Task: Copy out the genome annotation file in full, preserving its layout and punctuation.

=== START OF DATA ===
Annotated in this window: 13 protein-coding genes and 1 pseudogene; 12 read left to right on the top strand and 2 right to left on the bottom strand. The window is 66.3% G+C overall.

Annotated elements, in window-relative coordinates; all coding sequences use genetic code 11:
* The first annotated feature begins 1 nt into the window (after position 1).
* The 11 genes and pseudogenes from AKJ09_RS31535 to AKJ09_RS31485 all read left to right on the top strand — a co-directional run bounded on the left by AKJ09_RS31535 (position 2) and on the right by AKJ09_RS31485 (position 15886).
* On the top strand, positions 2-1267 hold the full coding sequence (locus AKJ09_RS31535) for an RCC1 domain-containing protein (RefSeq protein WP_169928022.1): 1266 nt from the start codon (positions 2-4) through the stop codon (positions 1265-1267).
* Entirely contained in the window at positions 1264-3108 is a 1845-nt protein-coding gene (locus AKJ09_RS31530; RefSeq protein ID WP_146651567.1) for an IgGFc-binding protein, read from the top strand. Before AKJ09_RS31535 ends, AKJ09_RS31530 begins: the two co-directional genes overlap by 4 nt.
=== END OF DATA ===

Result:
Annotated in this window: 13 protein-coding genes and 1 pseudogene; 12 read left to right on the top strand and 2 right to left on the bottom strand. The window is 66.3% G+C overall.

Annotated elements, in window-relative coordinates; all coding sequences use genetic code 11:
* The first annotated feature begins 1 nt into the window (after position 1).
* The 11 genes and pseudogenes from AKJ09_RS31535 to AKJ09_RS31485 all read left to right on the top strand — a co-directional run bounded on the left by AKJ09_RS31535 (position 2) and on the right by AKJ09_RS31485 (position 15886).
* On the top strand, positions 2-1267 hold the full coding sequence (locus AKJ09_RS31535) for an RCC1 domain-containing protein (RefSeq protein WP_169928022.1): 1266 nt from the start codon (positions 2-4) through the stop codon (positions 1265-1267).
* Entirely contained in the window at positions 1264-3108 is a 1845-nt protein-coding gene (locus AKJ09_RS31530; RefSeq protein ID WP_146651567.1) for an IgGFc-binding protein, read from the top strand. Before AKJ09_RS31535 ends, AKJ09_RS31530 begins: the two co-directional genes overlap by 4 nt.